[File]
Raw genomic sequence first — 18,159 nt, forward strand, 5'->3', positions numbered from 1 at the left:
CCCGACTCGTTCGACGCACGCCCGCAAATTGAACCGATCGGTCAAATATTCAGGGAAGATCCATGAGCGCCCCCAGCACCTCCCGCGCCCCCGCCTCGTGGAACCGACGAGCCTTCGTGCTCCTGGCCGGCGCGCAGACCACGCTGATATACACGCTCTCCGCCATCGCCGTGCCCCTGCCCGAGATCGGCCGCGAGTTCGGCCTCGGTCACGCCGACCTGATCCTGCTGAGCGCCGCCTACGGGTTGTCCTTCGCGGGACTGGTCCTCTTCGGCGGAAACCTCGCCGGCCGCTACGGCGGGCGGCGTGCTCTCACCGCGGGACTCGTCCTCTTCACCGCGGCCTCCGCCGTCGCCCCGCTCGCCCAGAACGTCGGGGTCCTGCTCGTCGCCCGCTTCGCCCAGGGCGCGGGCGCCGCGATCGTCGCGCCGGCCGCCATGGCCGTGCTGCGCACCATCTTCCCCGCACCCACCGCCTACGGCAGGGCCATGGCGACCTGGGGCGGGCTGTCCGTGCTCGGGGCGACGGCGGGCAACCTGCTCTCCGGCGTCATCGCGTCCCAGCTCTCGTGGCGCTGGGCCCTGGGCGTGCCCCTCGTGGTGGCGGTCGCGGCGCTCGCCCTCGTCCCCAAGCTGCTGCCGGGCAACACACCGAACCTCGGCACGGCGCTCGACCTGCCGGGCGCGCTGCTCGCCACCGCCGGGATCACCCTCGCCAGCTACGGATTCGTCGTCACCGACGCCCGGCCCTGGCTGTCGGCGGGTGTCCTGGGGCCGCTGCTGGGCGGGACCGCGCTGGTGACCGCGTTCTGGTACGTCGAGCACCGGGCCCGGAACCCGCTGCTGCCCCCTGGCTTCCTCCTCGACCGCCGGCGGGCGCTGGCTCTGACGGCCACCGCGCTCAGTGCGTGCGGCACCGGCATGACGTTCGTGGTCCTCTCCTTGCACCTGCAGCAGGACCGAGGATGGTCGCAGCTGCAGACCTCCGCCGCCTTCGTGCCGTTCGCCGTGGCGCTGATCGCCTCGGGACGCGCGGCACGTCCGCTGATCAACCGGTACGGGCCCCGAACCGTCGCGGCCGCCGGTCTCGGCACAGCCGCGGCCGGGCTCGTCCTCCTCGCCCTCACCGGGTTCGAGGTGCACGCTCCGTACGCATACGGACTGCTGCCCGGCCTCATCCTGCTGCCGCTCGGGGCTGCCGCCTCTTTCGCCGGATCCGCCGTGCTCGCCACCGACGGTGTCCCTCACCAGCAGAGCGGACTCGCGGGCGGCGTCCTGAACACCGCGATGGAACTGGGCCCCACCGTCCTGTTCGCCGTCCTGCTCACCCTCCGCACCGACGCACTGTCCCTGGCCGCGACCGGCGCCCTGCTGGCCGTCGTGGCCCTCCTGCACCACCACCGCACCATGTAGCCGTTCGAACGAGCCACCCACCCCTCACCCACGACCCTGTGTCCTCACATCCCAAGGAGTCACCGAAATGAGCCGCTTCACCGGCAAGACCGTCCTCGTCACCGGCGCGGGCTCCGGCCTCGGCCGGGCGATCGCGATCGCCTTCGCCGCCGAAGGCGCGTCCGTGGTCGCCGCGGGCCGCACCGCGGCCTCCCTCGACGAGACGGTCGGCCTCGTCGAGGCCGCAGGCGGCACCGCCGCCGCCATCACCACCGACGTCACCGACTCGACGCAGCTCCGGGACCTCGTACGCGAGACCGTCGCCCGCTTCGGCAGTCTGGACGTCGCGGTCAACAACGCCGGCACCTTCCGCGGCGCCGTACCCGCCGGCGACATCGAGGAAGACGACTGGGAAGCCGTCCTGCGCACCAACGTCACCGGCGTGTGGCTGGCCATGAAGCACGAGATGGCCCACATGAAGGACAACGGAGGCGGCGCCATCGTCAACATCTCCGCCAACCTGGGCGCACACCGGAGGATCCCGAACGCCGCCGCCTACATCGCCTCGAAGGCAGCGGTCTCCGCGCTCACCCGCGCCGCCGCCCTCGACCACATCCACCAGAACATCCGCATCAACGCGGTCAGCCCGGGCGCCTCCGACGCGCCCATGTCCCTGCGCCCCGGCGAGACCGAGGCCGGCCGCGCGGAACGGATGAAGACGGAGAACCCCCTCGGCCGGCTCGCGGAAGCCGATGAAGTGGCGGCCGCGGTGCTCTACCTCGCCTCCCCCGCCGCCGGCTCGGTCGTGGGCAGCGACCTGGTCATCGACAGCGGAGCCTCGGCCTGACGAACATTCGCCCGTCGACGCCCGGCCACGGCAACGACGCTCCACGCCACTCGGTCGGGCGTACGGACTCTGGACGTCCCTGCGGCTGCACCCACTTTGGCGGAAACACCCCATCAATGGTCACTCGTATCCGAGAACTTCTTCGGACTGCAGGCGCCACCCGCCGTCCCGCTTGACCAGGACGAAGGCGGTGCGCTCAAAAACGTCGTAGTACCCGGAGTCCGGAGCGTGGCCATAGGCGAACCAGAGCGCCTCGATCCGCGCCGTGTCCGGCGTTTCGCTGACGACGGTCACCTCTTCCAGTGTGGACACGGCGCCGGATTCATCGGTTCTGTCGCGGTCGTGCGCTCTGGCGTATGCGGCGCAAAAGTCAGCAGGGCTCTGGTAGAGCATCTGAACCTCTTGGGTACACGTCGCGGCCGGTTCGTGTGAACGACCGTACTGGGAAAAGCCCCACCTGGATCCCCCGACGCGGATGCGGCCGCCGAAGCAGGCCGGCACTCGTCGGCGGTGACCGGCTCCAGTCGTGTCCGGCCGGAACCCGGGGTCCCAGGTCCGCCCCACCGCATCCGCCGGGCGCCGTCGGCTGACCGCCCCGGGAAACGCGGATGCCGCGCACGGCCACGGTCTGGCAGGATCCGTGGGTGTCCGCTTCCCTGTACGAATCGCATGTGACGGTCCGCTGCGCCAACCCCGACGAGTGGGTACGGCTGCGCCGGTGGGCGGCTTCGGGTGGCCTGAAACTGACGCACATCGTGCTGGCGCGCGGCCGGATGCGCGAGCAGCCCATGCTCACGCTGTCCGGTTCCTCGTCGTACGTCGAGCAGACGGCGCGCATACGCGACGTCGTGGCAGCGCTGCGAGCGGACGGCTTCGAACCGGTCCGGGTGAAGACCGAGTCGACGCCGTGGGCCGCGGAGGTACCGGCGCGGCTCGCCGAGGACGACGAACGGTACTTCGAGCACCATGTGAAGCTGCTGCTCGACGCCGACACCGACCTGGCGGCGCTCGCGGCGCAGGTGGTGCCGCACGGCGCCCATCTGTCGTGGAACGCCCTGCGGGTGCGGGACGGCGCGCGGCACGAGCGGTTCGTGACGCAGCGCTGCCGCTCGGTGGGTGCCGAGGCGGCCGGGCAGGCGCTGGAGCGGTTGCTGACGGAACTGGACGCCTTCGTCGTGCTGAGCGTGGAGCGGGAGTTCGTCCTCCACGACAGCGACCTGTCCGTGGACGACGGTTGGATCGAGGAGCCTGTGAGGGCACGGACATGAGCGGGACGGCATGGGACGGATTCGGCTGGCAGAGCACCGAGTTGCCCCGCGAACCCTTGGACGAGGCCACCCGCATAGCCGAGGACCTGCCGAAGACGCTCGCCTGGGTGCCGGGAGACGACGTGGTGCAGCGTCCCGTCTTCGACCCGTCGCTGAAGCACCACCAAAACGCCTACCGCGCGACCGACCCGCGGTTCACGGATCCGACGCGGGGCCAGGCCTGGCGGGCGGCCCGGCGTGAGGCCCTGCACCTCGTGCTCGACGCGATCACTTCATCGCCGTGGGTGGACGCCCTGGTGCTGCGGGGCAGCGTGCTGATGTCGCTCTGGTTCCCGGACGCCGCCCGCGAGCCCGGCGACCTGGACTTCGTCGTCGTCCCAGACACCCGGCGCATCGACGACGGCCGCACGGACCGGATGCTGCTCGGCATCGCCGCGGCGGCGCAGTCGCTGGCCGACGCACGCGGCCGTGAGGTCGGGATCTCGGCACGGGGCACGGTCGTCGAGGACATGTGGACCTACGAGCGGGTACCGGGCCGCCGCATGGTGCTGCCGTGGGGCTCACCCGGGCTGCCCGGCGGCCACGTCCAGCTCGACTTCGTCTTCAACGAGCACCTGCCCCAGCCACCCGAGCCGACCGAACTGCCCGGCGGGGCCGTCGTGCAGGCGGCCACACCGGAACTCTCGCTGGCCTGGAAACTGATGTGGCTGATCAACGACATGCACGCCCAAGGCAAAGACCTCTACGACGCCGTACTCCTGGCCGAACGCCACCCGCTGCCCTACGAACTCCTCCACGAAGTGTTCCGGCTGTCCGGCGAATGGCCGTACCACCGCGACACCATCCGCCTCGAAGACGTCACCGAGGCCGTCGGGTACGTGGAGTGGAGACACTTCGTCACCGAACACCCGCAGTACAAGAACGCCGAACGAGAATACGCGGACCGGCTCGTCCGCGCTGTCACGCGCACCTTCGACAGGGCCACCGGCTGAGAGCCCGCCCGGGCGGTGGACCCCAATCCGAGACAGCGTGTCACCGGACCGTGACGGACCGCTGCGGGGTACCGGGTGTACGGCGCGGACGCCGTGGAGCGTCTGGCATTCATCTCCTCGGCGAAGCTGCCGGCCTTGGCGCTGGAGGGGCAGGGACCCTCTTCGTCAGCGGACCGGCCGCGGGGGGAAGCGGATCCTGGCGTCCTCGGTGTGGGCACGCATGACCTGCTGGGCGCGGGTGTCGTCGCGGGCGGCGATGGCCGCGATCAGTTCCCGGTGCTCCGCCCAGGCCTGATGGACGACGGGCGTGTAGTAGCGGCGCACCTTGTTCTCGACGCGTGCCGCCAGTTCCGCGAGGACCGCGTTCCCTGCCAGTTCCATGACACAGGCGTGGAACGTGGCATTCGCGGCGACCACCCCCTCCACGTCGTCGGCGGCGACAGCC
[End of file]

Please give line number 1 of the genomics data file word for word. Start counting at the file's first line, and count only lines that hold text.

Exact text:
Raw genomic sequence first — 18,159 nt, forward strand, 5'->3', positions numbered from 1 at the left: